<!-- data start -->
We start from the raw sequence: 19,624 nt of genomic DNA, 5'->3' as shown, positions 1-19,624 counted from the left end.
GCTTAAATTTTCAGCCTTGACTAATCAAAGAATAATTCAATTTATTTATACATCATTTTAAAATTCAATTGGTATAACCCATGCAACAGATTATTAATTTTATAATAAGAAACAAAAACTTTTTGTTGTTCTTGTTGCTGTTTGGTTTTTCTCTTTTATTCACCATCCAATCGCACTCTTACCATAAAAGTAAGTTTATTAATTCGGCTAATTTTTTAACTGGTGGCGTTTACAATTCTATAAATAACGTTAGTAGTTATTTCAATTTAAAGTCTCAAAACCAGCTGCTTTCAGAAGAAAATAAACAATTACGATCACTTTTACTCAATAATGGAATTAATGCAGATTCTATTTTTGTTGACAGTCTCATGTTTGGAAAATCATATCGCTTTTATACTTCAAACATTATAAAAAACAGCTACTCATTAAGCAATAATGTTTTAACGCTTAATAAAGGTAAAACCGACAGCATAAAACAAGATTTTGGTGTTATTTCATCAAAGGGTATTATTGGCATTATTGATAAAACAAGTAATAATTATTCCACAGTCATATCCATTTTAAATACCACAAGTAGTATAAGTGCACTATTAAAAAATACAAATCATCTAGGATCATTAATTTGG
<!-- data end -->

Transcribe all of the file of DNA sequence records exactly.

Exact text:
We start from the raw sequence: 19,624 nt of genomic DNA, 5'->3' as shown, positions 1-19,624 counted from the left end.
GCTTAAATTTTCAGCCTTGACTAATCAAAGAATAATTCAATTTATTTATACATCATTTTAAAATTCAATTGGTATAACCCATGCAACAGATTATTAATTTTATAATAAGAAACAAAAACTTTTTGTTGTTCTTGTTGCTGTTTGGTTTTTCTCTTTTATTCACCATCCAATCGCACTCTTACCATAAAAGTAAGTTTATTAATTCGGCTAATTTTTTAACTGGTGGCGTTTACAATTCTATAAATAACGTTAGTAGTTATTTCAATTTAAAGTCTCAAAACCAGCTGCTTTCAGAAGAAAATAAACAATTACGATCACTTTTACTCAATAATGGAATTAATGCAGATTCTATTTTTGTTGACAGTCTCATGTTTGGAAAATCATATCGCTTTTATACTTCAAACATTATAAAAAACAGCTACTCATTAAGCAATAATGTTTTAACGCTTAATAAAGGTAAAACCGACAGCATAAAACAAGATTTTGGTGTTATTTCATCAAAGGGTATTATTGGCATTATTGATAAAACAAGTAATAATTATTCCACAGTCATATCCATTTTAAATACCACAAGTAGTATAAGTGCACTATTAAAAAATACAAATCATCTAGGATCATTAATTTGG